Solution can deliver an additional 15-25 per cent in savings – on top of the 50 per cent energy savings from LED lighting alone
Tata Consultancy Services (TCS) has launched “intelligent software” that aims to rapidly reduce the payback period on investment in LED streetlights.
According to TCS, its Intelligent Urban Exchange (IUX) platform will allow cities to invest in other smart city projects sooner, cuts energy consumption using self-learning algorithms and improves public safety by responding to real-time changes in traffic, weather and people movement.
The global IT services, consulting and business solutions firm claims the typical four- to five-year payback period will almost be halved to between two and three years.
“The global switch to smart street lighting is an open invitation for every city to begin their smart city journey,” said Seeta Hariharan, general manager and group head, TCS Digital Software & Solutions Group.
“Like the dawn of the internet, we’re just scratching the surface of what’s possible when cities intelligently connect scores of new urban data sources. Just as we’re seeing in retail, banking and other customer-centric markets, cities will compete on their ability to deliver a superior experience for digitally savvy citizens and visitors.”
Available from TCS Digital Software & Solutions Group, IUX for “adaptive streetlight optimisation” also helps cities to jump start smart city projects in other domains, such as water and transportation, by leveraging smart streetlight wide area networks and a common data analytics platform, the company said.
The cloud-based IUX software capitalises on ambitious efforts by cities of all sizes to replace power-hungry conventional streetlights that consume 40-50 per cent of a typical city’s energy budget. Designed for both LED and conventional streetlights, it acts like a virtual energy advisor for mayors, city managers and urban planners.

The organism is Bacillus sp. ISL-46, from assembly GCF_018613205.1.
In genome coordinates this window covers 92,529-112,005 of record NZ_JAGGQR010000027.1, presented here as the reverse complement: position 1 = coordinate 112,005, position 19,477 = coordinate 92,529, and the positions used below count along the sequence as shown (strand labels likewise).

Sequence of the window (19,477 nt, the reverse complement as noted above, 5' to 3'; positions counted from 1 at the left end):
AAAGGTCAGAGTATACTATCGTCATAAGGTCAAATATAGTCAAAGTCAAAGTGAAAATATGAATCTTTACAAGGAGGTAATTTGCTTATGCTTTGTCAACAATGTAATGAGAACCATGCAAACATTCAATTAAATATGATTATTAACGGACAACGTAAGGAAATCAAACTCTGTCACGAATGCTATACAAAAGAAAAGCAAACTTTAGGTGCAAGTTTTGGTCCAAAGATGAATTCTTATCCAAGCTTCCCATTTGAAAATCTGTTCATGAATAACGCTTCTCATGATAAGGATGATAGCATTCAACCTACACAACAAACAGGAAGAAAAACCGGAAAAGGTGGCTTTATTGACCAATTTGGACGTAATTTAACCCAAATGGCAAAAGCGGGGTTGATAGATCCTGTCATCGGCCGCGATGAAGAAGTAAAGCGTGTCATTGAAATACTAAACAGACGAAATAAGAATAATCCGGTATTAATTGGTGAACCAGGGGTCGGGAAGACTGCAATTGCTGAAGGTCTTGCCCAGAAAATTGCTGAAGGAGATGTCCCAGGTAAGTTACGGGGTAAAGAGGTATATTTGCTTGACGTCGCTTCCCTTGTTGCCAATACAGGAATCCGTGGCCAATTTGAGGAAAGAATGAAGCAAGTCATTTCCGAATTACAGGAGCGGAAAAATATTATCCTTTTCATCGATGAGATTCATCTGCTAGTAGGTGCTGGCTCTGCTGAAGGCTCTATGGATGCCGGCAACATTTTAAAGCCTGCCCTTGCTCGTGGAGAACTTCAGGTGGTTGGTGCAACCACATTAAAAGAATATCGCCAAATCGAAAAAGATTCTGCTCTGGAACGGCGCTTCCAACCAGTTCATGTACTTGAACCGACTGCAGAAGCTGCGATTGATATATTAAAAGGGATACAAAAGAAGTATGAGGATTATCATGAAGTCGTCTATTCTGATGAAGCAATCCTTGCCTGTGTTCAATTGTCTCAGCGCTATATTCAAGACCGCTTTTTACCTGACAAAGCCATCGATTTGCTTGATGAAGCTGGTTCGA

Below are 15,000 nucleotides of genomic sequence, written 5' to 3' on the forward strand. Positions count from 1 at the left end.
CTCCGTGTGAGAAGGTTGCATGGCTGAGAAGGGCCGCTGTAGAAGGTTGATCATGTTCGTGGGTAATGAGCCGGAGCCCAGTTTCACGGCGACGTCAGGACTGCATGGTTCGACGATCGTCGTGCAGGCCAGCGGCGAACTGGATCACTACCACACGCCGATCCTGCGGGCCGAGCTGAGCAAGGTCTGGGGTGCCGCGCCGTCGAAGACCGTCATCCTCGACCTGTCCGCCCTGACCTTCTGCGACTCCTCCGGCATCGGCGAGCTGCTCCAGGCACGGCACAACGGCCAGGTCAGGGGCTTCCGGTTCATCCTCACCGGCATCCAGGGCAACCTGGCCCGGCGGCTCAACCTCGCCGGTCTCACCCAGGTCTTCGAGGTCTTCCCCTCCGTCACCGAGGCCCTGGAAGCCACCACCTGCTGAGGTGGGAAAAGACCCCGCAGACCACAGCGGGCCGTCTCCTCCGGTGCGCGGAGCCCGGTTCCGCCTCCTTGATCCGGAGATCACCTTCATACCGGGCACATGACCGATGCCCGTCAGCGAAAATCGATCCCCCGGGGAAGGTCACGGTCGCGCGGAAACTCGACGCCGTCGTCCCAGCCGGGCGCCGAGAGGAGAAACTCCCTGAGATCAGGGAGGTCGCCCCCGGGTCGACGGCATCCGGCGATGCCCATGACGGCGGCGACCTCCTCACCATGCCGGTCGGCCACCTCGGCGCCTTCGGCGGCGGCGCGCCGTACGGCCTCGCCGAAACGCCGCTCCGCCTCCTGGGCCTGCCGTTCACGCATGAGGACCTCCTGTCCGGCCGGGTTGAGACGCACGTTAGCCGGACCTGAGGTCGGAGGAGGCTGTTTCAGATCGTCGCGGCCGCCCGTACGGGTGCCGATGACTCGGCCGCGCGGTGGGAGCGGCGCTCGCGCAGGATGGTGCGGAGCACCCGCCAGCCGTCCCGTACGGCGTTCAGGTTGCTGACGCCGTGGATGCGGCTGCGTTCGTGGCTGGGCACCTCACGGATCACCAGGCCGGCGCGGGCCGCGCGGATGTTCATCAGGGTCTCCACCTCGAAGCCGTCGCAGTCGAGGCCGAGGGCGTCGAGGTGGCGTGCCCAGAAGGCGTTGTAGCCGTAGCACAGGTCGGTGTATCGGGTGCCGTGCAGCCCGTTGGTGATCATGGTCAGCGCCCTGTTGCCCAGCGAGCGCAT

IUX can deliver an additional 15-25 per cent in savings – on top of the 50 per cent energy savings from LED lighting alone – by optimising streetlight operation using machine learning and predictive analytics on real-time and historic data, TCS claims. It enables individual streetlights to respond to real-time events by automatically adjusting city lighting to suit changes in crime patterns, traffic, people movement, and weather.
For example, streetlight luminosity can be automatically increased to enhance public safety when crowds amass around a traffic accident waiting for first responders. The software can also recommend streetlights be dimmed to save money when bad weather keeps people indoors, increased in response to pedestrian activity or adjusted to resolve light pollution complaints.
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